CHICAGO, Illinois, August 5, 2013—Six Filipinos based in the United States joined the growing roster of climate leaders after attending a training session on Climate Reality Project given by former US Vice President Al Gore.
Gore, founder and chairman of the Climate Reality Project, officially welcomed six Filipinos among the more than 1,500 new members to the Climate Reality Leadership Corps.
Among those who were trained are United Nations news correspondent Tonie Marie Bacala and peace worker Maria Marasigan based in New York; engineer Marc Caratao D.Mgt., sustainable management students Nicole Cruz and Ny-Ann Nolasco from California; and engineer Francisco Alvarez ME, PME of Chicago.
Dr. Marc Caratao, an engineer by profession and born in the province of Cebu said the country’s numerous islands can provide free and clean sources of energy.
“We can directly harness the power of nature such as wind, water and the heat of the sun; we have the technology to utilize and the creativity but we need political will to do it,” he said.
Climate changes can also bring so much devastation on vulnerable communities including the indigenous people, according to peace worker Maria Marasigan.
“I have seen the devastation of hurricane Sandy in New York but I am also alarmed with the disasters that are becoming a new normal brought by the climate crisis in the Philippines affecting our poor communities including the indigenous peoples,” she said.
“Yes, climate change is the cause but the vulnerability of our communities is increased by industries with investors based outside the country – they must be held accountable by paying their climate debts and pulling out their investments from disaster-inducing businesses such as mining,” Marasigan added.
Toni Marie Bacala, a journalist and UN correspondent aired the same concern, noting how changing weather patterns have brought so much devastation on poor communities.
“Some people may deny the reality of the climate crisis but what we know is that our families, relatives and friends including our poor vulnerable communities back home are experiencing unusual weather patterns resulting to loss of livelihoods and lives,” she said.
For Chicago-based Engr. Francisco Alvarez, Filipino families must be able to understand the reality of the climate crisis haunting their relatives in the Philippines.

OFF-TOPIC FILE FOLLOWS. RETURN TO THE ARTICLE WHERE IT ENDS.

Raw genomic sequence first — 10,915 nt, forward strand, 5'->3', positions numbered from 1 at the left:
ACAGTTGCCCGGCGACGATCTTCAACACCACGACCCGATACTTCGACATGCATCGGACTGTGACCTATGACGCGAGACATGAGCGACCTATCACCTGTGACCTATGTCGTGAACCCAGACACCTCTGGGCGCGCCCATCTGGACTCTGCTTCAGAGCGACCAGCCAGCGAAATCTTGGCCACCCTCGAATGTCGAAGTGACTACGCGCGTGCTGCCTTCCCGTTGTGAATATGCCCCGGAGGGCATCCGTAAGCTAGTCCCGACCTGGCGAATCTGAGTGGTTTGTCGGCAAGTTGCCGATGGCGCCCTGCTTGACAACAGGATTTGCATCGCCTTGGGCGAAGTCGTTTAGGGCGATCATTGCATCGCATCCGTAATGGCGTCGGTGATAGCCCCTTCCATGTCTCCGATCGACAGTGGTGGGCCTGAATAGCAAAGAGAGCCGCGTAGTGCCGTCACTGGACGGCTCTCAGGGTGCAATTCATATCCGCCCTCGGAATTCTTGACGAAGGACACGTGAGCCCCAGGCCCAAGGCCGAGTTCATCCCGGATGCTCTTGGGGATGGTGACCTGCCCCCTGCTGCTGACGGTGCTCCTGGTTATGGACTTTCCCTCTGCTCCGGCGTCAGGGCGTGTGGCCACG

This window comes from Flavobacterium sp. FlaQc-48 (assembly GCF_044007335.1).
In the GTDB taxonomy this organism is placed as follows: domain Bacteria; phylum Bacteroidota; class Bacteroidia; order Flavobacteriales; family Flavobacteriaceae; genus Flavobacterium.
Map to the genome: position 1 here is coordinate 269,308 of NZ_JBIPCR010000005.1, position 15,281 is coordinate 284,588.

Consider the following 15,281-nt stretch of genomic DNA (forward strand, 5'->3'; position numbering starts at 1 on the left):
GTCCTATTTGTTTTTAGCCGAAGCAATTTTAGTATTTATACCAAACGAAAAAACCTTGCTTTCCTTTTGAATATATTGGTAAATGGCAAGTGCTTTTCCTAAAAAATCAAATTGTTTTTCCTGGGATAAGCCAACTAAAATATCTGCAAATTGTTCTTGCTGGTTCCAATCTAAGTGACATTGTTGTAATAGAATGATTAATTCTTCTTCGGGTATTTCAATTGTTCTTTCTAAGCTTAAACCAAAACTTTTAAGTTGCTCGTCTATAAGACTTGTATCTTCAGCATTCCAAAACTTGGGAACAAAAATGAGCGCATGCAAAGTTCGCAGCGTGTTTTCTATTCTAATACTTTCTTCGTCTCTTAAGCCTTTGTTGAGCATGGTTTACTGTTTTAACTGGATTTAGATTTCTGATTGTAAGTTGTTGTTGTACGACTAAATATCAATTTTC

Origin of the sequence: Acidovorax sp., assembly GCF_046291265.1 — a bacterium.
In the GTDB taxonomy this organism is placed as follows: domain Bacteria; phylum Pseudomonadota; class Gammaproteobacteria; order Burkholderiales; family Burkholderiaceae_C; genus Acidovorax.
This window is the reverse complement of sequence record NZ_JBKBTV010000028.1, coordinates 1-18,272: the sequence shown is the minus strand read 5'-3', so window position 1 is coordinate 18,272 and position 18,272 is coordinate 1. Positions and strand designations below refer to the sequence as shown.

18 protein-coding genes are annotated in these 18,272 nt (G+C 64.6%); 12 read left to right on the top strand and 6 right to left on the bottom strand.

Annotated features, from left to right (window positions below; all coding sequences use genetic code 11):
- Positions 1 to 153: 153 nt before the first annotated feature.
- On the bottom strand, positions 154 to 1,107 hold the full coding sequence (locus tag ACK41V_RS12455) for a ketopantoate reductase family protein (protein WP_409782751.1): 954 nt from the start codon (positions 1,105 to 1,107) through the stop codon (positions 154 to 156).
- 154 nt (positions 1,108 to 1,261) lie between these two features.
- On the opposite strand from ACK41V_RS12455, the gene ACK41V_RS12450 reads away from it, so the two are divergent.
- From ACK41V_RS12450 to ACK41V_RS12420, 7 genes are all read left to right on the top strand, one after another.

“We must continue educating our Filipino families about the plight of our people back home, why are they suffering the effects of climate change and how are we able to extend assistance which is long term and invest in clean and green businesses in local communities where we come from,” said Alvarez.
Rodne Galicha, district manager of The Climate Reality Project in the Philippines was expressly happy to have the US-based Filipinos joined the climate project.
“We are glad that Filipinos based in the United States have been trained to spread the reality of the climate crisis and hoping that they would be able to speak up and win the conversation on extreme weather brought about dirty energy which has caused series of disasters in the Philippines,” Galicha said.
Galicha, who also serves as executive director of Romblon-based Sibuyan Island Sentinels League for Environment Inc., has mentored more than 90 Asia-Pacific participants coming from 21 countries.
He said the Filipino-Americans can fulfill the role of making Americans realize that the burning of fossil fuels, over-consumption and investing in climate-inducing industries are making a negative impact on the lives of communities in the developing and least developed countries especially in the Asia-Pacific region such as Bangladesh, India, the Philippines, Pakistan, Thailand and India.
Volunteers from all 50 states and more than 70 countries attended the Climate Reality Project’s twenty-third training program.
Training participants included teachers and students, academics, lawyers, physicians and nurses, entertainers, homemakers, business leaders, entrepreneurs, public servants, and more.
Since the program’s inception, Climate Leaders have reached millions of people worldwide through their presentations in their communities.
The just concluded training program was the second Climate Reality Leadership Corps this year.
Last June, the organization held the largest-ever international training program in Istanbul with three Filipinos in attendance: Sonja Garcia Antonio from Davao City, Zephanie Mari Repollo fom Dumaguete City and Elirozz Carlie Labaria from Tagbilaran City. (CBCPNews)